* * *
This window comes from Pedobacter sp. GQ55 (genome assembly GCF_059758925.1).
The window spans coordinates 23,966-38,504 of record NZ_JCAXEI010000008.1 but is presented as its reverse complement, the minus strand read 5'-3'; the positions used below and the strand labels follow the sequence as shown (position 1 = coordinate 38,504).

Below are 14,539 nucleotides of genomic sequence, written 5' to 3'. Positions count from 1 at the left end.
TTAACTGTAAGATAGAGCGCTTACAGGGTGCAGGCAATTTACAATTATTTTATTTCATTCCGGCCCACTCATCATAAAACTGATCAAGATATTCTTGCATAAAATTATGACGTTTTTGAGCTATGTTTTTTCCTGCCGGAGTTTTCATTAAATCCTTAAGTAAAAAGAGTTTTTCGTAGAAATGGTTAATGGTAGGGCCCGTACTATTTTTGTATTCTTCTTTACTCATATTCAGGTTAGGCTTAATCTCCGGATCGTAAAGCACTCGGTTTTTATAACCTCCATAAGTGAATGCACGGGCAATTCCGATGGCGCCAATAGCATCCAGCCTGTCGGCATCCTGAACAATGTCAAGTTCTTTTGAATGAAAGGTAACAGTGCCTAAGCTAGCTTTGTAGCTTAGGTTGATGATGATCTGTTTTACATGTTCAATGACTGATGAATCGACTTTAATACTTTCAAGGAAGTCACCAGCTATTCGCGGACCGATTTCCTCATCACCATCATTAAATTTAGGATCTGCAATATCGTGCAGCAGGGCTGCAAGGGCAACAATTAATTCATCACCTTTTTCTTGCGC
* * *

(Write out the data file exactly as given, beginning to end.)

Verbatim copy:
This window comes from Pedobacter sp. GQ55 (genome assembly GCF_059758925.1).
The window spans coordinates 23,966-38,504 of record NZ_JCAXEI010000008.1 but is presented as its reverse complement, the minus strand read 5'-3'; the positions used below and the strand labels follow the sequence as shown (position 1 = coordinate 38,504).

Below are 14,539 nucleotides of genomic sequence, written 5' to 3'. Positions count from 1 at the left end.
TTAACTGTAAGATAGAGCGCTTACAGGGTGCAGGCAATTTACAATTATTTTATTTCATTCCGGCCCACTCATCATAAAACTGATCAAGATATTCTTGCATAAAATTATGACGTTTTTGAGCTATGTTTTTTCCTGCCGGAGTTTTCATTAAATCCTTAAGTAAAAAGAGTTTTTCGTAGAAATGGTTAATGGTAGGGCCCGTACTATTTTTGTATTCTTCTTTACTCATATTCAGGTTAGGCTTAATCTCCGGATCGTAAAGCACTCGGTTTTTATAACCTCCATAAGTGAATGCACGGGCAATTCCGATGGCGCCAATAGCATCCAGCCTGTCGGCATCCTGAACAATGTCAAGTTCTTTTGAATGAAAGGTAACAGTGCCTAAGCTAGCTTTGTAGCTTAGGTTGATGATGATCTGTTTTACATGTTCAATGACTGATGAATCGACTTTAATACTTTCAAGGAAGTCACCAGCTATTCGCGGACCGATTTCCTCATCACCATCATTAAATTTAGGATCTGCAATATCGTGCAGCAGGGCTGCAAGGGCAACAATTAATTCATCACCTTTTTCTTGCGC